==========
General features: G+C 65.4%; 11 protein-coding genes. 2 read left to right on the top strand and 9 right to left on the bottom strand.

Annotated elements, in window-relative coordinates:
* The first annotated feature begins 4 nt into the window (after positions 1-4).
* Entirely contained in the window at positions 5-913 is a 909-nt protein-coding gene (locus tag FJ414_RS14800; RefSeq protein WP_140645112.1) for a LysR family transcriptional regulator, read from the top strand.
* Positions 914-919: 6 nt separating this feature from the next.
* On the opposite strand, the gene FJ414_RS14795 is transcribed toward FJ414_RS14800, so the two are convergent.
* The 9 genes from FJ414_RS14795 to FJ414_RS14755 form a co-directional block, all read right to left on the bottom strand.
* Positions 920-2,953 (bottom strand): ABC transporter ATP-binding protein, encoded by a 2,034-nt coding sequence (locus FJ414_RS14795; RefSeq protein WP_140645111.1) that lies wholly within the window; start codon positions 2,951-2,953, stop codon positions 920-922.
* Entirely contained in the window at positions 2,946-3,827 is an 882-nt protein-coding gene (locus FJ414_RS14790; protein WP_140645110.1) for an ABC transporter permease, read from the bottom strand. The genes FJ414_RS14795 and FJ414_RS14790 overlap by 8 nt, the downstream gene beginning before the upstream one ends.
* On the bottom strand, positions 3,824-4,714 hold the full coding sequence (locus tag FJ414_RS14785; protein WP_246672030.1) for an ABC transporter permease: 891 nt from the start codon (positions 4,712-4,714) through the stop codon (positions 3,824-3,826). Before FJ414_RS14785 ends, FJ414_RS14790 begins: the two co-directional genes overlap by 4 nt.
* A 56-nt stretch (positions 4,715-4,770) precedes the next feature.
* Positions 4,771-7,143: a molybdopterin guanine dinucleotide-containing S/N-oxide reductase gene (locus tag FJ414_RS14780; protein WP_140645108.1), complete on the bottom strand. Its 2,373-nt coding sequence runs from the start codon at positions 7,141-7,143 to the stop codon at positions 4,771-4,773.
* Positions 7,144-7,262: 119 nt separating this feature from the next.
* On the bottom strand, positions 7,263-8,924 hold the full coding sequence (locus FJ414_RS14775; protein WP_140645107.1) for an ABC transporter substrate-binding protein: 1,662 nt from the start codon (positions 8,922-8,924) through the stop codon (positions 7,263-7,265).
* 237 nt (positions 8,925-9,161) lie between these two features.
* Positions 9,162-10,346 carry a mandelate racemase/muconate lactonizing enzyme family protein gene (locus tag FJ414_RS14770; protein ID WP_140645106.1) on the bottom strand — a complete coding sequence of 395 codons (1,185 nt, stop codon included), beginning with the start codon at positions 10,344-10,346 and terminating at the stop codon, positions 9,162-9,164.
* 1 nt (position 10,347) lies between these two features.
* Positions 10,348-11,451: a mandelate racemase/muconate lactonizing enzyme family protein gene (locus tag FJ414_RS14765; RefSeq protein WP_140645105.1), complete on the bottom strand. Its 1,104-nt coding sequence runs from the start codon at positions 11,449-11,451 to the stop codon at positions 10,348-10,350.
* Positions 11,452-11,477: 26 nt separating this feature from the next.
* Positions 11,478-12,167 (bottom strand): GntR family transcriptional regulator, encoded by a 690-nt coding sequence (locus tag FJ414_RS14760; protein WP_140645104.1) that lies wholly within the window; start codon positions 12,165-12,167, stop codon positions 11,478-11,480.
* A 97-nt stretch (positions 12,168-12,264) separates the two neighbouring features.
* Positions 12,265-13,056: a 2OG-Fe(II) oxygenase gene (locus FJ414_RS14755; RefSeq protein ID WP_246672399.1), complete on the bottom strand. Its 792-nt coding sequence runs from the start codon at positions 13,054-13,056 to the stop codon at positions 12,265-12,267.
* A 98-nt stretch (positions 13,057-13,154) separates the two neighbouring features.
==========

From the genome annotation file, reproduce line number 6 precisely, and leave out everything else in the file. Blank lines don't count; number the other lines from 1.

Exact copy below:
* On the opposite strand, the gene FJ414_RS14795 is transcribed toward FJ414_RS14800, so the two are convergent.